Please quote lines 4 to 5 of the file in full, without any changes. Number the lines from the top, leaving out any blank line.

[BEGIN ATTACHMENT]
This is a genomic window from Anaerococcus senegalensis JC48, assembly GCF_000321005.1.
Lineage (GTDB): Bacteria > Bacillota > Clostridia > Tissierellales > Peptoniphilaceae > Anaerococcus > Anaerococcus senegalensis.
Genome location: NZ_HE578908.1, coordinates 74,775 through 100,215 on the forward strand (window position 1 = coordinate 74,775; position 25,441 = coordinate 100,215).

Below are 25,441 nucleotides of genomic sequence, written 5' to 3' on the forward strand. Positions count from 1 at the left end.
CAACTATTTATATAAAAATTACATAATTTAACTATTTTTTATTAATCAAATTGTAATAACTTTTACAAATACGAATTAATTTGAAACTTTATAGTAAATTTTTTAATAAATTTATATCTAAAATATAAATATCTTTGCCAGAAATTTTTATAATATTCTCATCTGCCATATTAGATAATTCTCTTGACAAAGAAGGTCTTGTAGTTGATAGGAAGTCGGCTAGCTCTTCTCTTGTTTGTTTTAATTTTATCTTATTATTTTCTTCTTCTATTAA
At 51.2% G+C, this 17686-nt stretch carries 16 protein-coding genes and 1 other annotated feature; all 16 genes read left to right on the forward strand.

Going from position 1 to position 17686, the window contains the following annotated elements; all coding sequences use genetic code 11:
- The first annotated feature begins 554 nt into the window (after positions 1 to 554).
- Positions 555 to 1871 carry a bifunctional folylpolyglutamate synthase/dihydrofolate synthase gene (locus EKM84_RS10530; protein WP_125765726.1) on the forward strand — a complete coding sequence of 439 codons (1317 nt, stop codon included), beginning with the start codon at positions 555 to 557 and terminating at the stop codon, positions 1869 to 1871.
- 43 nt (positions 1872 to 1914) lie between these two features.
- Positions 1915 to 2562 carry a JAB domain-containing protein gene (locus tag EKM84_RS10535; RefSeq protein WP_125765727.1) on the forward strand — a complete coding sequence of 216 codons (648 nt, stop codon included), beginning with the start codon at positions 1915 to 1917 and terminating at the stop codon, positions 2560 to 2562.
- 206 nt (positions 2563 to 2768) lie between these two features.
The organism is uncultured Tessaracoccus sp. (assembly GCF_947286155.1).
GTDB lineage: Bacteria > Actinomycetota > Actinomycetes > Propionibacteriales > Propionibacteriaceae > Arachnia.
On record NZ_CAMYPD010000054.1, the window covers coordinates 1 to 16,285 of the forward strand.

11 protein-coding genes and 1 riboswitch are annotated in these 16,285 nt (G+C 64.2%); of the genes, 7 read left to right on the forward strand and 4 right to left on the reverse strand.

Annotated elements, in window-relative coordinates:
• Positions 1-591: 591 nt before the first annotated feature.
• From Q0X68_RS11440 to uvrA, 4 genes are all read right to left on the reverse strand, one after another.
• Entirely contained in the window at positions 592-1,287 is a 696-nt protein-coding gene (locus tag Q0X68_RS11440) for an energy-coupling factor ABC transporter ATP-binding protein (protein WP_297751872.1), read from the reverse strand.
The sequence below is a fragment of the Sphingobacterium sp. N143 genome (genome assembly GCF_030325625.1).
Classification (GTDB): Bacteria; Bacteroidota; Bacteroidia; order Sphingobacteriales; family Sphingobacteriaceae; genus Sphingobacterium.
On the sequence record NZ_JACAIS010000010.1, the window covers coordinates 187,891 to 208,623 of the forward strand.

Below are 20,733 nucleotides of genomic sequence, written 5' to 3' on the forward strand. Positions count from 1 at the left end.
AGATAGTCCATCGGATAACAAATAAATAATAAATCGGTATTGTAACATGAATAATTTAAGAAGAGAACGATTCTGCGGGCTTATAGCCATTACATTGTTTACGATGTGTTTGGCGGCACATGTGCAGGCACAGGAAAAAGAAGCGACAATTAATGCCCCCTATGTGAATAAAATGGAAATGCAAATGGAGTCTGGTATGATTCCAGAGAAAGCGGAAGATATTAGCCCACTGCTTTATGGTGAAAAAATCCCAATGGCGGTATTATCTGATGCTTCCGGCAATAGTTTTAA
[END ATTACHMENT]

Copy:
Below are 25,441 nucleotides of genomic sequence, written 5' to 3' on the forward strand. Positions count from 1 at the left end.
CAACTATTTATATAAAAATTACATAATTTAACTATTTTTTATTAATCAAATTGTAATAACTTTTACAAATACGAATTAATTTGAAACTTTATAGTAAATTTTTTAATAAATTTATATCTAAAATATAAATATCTTTGCCAGAAATTTTTATAATATTCTCATCTGCCATATTAGATAATTCTCTTGACAAAGAAGGTCTTGTAGTTGATAGGAAGTCGGCTAGCTCTTCTCTTGTTTGTTTTAATTTTATCTTATTATTTTCTTCTTCTATTAA